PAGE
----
Insights into the in vivo regulation of glutamate dehydrogenase from the foot muscle of an estivating land snail
Land snails, Otala lactea, survive in seasonally hot and dry environments by entering a state of aerobic torpor called estivation. During estivation, snails must prevent excessive dehydration and reorganize metabolic fuel use so as to endure prolonged periods without food. Glutamate dehydrogenase (GDH) was hypothesized to play a key role during estivation as it shuttles amino acid carbon skeletons into the Krebs cycle for energy production and is very important to urea biosynthesis (a key molecule used for water retention). Analysis of purified foot muscle GDH from control and estivating conditions revealed that estivated GDH was approximately 3-fold more active in catalyzing glutamate deamination as compared to control. This kinetic difference appears to be regulated by reversible protein phosphorylation, as indicated by ProQ Diamond phosphoprotein staining and incubations that stimulate endogenous protein kinases and phosphatases. The increased activity of the high-phosphate form of GDH seen in the estivating land snail foot muscle correlates well with the increased use of amino acids for energy and increased synthesis of urea for water retention during prolonged estivation.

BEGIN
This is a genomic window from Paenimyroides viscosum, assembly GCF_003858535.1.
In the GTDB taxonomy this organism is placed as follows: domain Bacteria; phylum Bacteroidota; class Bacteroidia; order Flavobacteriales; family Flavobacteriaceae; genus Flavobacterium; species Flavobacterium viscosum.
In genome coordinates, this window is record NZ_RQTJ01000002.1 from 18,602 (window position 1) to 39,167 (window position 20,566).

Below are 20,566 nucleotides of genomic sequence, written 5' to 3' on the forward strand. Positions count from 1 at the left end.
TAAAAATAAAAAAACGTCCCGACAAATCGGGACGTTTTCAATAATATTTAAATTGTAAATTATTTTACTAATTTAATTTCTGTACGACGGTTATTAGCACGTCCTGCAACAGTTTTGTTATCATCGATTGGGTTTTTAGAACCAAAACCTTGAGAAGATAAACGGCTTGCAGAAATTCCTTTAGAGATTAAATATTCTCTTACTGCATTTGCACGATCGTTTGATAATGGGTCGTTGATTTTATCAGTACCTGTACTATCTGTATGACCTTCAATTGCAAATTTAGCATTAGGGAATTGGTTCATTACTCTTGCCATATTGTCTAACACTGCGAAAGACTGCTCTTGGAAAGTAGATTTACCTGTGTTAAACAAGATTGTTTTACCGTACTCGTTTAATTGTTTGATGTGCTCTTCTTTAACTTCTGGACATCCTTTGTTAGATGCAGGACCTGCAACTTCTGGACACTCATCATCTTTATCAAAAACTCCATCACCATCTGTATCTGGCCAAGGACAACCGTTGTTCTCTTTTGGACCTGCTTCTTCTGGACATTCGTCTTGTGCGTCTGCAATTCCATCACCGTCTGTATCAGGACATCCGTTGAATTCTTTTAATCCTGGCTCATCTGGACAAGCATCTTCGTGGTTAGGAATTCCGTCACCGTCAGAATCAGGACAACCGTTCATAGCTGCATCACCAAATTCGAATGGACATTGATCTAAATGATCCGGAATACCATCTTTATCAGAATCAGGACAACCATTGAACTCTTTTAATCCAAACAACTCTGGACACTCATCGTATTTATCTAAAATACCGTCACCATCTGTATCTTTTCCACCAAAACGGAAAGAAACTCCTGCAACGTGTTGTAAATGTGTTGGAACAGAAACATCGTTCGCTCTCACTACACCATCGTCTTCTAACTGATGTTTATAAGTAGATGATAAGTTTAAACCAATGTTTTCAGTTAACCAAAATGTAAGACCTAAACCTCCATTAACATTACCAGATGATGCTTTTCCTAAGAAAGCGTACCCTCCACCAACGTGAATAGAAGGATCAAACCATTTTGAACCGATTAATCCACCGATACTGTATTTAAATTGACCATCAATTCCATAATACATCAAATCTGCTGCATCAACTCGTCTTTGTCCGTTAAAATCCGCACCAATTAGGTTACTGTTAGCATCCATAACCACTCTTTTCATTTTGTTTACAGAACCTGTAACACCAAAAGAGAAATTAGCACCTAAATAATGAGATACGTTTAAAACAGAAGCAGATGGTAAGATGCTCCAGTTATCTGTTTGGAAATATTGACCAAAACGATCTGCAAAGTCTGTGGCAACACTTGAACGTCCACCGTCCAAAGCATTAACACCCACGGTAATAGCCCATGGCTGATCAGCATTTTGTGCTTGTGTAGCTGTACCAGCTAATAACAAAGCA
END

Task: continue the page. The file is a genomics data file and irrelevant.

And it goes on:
Bell, R.A.V. (Ryan A. V.), Dawson, N.J. (Neal J.), & Storey, K. (2012). Insights into the in vivo regulation of glutamate dehydrogenase from the foot muscle of an estivating land snail. Enzyme Research, 2012. doi:10.1155/2012/317314